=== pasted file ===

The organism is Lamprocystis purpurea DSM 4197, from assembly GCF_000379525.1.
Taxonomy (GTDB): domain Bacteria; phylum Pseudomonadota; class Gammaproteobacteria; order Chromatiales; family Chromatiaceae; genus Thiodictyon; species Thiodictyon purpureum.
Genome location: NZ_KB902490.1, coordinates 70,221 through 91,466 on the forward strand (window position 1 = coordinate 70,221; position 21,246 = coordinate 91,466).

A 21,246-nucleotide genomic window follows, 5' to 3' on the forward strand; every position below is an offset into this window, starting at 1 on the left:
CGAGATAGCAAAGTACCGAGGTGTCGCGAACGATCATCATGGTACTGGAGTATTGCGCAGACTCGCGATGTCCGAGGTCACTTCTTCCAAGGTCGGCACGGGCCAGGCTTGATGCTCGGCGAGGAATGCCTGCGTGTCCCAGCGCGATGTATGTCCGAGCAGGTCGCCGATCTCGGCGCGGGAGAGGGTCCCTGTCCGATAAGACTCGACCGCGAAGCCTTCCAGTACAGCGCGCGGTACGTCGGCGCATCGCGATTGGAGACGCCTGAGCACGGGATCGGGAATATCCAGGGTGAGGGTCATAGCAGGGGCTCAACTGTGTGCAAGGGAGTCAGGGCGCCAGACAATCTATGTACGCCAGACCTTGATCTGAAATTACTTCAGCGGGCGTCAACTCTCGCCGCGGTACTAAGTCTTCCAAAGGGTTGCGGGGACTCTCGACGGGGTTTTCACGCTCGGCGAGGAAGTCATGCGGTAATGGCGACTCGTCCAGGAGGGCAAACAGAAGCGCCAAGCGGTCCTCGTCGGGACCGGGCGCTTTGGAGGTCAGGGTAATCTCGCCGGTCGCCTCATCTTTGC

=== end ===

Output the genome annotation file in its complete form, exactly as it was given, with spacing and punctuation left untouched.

The organism is Lamprocystis purpurea DSM 4197, from assembly GCF_000379525.1.
Taxonomy (GTDB): domain Bacteria; phylum Pseudomonadota; class Gammaproteobacteria; order Chromatiales; family Chromatiaceae; genus Thiodictyon; species Thiodictyon purpureum.
Genome location: NZ_KB902490.1, coordinates 70,221 through 91,466 on the forward strand (window position 1 = coordinate 70,221; position 21,246 = coordinate 91,466).

A 21,246-nucleotide genomic window follows, 5' to 3' on the forward strand; every position below is an offset into this window, starting at 1 on the left:
CGAGATAGCAAAGTACCGAGGTGTCGCGAACGATCATCATGGTACTGGAGTATTGCGCAGACTCGCGATGTCCGAGGTCACTTCTTCCAAGGTCGGCACGGGCCAGGCTTGATGCTCGGCGAGGAATGCCTGCGTGTCCCAGCGCGATGTATGTCCGAGCAGGTCGCCGATCTCGGCGCGGGAGAGGGTCCCTGTCCGATAAGACTCGACCGCGAAGCCTTCCAGTACAGCGCGCGGTACGTCGGCGCATCGCGATTGGAGACGCCTGAGCACGGGATCGGGAATATCCAGGGTGAGGGTCATAGCAGGGGCTCAACTGTGTGCAAGGGAGTCAGGGCGCCAGACAATCTATGTACGCCAGACCTTGATCTGAAATTACTTCAGCGGGCGTCAACTCTCGCCGCGGTACTAAGTCTTCCAAAGGGTTGCGGGGACTCTCGACGGGGTTTTCACGCTCGGCGAGGAAGTCATGCGGTAATGGCGACTCGTCCAGGAGGGCAAACAGAAGCGCCAAGCGGTCCTCGTCGGGACCGGGCGCTTTGGAGGTCAGGGTAATCTCGCCGGTCGCCTCATCTTTGC